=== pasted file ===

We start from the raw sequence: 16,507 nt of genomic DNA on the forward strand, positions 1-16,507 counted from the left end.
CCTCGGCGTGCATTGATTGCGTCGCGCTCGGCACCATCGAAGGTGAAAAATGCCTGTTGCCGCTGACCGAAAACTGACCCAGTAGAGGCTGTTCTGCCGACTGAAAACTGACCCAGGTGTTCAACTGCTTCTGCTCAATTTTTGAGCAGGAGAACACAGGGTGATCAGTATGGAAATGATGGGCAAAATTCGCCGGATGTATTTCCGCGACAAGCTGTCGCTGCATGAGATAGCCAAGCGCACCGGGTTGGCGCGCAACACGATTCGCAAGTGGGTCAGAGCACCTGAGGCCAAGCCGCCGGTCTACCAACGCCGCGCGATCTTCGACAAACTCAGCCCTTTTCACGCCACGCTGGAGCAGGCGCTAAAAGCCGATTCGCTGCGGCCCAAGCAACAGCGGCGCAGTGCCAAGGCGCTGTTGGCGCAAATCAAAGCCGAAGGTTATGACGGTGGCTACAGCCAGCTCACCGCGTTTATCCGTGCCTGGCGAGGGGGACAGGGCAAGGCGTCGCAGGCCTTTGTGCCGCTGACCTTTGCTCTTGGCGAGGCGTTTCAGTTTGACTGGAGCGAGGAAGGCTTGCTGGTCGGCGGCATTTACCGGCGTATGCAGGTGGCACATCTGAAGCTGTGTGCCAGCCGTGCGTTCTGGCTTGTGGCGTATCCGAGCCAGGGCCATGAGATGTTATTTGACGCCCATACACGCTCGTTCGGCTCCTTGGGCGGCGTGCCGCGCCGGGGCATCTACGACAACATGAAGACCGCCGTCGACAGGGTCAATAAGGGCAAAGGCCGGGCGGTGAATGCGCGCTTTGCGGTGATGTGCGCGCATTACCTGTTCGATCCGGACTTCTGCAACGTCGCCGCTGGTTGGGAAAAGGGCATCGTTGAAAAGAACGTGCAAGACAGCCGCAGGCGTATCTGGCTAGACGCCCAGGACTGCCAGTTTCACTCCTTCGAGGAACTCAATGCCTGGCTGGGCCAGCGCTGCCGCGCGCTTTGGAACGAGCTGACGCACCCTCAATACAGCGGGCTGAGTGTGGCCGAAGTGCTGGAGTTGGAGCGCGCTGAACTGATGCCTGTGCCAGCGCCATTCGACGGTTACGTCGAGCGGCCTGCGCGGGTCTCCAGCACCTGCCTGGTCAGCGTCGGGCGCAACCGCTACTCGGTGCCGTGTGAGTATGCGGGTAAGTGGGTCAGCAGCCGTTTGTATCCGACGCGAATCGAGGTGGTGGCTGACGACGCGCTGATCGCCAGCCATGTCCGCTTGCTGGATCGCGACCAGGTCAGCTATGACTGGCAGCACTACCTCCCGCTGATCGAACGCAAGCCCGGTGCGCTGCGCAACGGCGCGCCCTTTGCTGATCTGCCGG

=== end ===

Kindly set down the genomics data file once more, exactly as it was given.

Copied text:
We start from the raw sequence: 16,507 nt of genomic DNA on the forward strand, positions 1-16,507 counted from the left end.
CCTCGGCGTGCATTGATTGCGTCGCGCTCGGCACCATCGAAGGTGAAAAATGCCTGTTGCCGCTGACCGAAAACTGACCCAGTAGAGGCTGTTCTGCCGACTGAAAACTGACCCAGGTGTTCAACTGCTTCTGCTCAATTTTTGAGCAGGAGAACACAGGGTGATCAGTATGGAAATGATGGGCAAAATTCGCCGGATGTATTTCCGCGACAAGCTGTCGCTGCATGAGATAGCCAAGCGCACCGGGTTGGCGCGCAACACGATTCGCAAGTGGGTCAGAGCACCTGAGGCCAAGCCGCCGGTCTACCAACGCCGCGCGATCTTCGACAAACTCAGCCCTTTTCACGCCACGCTGGAGCAGGCGCTAAAAGCCGATTCGCTGCGGCCCAAGCAACAGCGGCGCAGTGCCAAGGCGCTGTTGGCGCAAATCAAAGCCGAAGGTTATGACGGTGGCTACAGCCAGCTCACCGCGTTTATCCGTGCCTGGCGAGGGGGACAGGGCAAGGCGTCGCAGGCCTTTGTGCCGCTGACCTTTGCTCTTGGCGAGGCGTTTCAGTTTGACTGGAGCGAGGAAGGCTTGCTGGTCGGCGGCATTTACCGGCGTATGCAGGTGGCACATCTGAAGCTGTGTGCCAGCCGTGCGTTCTGGCTTGTGGCGTATCCGAGCCAGGGCCATGAGATGTTATTTGACGCCCATACACGCTCGTTCGGCTCCTTGGGCGGCGTGCCGCGCCGGGGCATCTACGACAACATGAAGACCGCCGTCGACAGGGTCAATAAGGGCAAAGGCCGGGCGGTGAATGCGCGCTTTGCGGTGATGTGCGCGCATTACCTGTTCGATCCGGACTTCTGCAACGTCGCCGCTGGTTGGGAAAAGGGCATCGTTGAAAAGAACGTGCAAGACAGCCGCAGGCGTATCTGGCTAGACGCCCAGGACTGCCAGTTTCACTCCTTCGAGGAACTCAATGCCTGGCTGGGCCAGCGCTGCCGCGCGCTTTGGAACGAGCTGACGCACCCTCAATACAGCGGGCTGAGTGTGGCCGAAGTGCTGGAGTTGGAGCGCGCTGAACTGATGCCTGTGCCAGCGCCATTCGACGGTTACGTCGAGCGGCCTGCGCGGGTCTCCAGCACCTGCCTGGTCAGCGTCGGGCGCAACCGCTACTCGGTGCCGTGTGAGTATGCGGGTAAGTGGGTCAGCAGCCGTTTGTATCCGACGCGAATCGAGGTGGTGGCTGACGACGCGCTGATCGCCAGCCATGTCCGCTTGCTGGATCGCGACCAGGTCAGCTATGACTGGCAGCACTACCTCCCGCTGATCGAACGCAAGCCCGGTGCGCTGCGCAACGGCGCGCCCTTTGCTGATCTGCCGG